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Pepperbush spires are very frequent along bog borders

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Item information

Title:
Pepperbush spires are very frequent along bog borders
Topics:
Botany
Subjects:
Wetlands
Coastal pepperbush (Clethra alnifolia)
Shrubs
Original Format:
Lantern slide; Black-and-white slides
Extent:
3.25 x 4 in.
Item identifier:
0021050
Photographer:
Wells, B. W. (Bertram Whittier), 1884- more info on Wells, B. W. (Bertram Whittier), 1884- 
Created Date:
circa to
Description:
Pepperbush spires are very frequent along bog borders. From Natural Gardens (pages 68-69): "Like the preceding this plant prefers the drier portion of the bog areas. In walking through the shrub complex one will note the clumps of pepperbush on the little knolls which extend just a few inches above the highest water table. The erect pointed racemes of the relatively large flowers, with their dark anthers giving them a peppery aspect, are very characteristic (Fig. 41). This low shrub is genuinely attractive when seen en masse with its numerous spire-like inflorescences pointed at all parts of the sky. In addition the flowers possess a very pleasing fragrance. It is an exception to the bog type in that the leaves (Fig. 33) are deciduous. The pepperbush is readily transplantable and in moist places should make a good growth without any shade whatsoever." Published in: The natural gardens of North Carolina, University of North Carolina Press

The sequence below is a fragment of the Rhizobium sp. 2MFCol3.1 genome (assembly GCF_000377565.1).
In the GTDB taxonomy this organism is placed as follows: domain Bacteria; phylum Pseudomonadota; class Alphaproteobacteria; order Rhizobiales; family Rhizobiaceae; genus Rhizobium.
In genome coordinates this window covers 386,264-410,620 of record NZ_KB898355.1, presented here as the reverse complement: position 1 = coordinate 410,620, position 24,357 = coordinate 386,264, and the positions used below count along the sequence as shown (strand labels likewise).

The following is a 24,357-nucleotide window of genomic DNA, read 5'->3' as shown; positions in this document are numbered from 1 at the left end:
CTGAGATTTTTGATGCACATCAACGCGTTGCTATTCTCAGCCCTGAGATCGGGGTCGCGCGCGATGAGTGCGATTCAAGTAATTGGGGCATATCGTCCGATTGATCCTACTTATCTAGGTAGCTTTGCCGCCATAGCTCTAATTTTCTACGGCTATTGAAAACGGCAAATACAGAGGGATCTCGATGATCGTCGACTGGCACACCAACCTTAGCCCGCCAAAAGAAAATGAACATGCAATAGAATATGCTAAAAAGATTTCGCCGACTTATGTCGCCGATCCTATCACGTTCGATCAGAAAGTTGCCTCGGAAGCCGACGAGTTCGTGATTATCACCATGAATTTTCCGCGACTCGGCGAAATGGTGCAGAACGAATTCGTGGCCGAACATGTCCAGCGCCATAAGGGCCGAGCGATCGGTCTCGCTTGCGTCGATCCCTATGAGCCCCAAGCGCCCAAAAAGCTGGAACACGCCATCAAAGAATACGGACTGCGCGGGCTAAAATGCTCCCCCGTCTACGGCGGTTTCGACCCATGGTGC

Genre:
Close-up views
Photographs
Lantern slides
Location:
Big Savannah (N.C.)
Digital Project:
B. W. Wells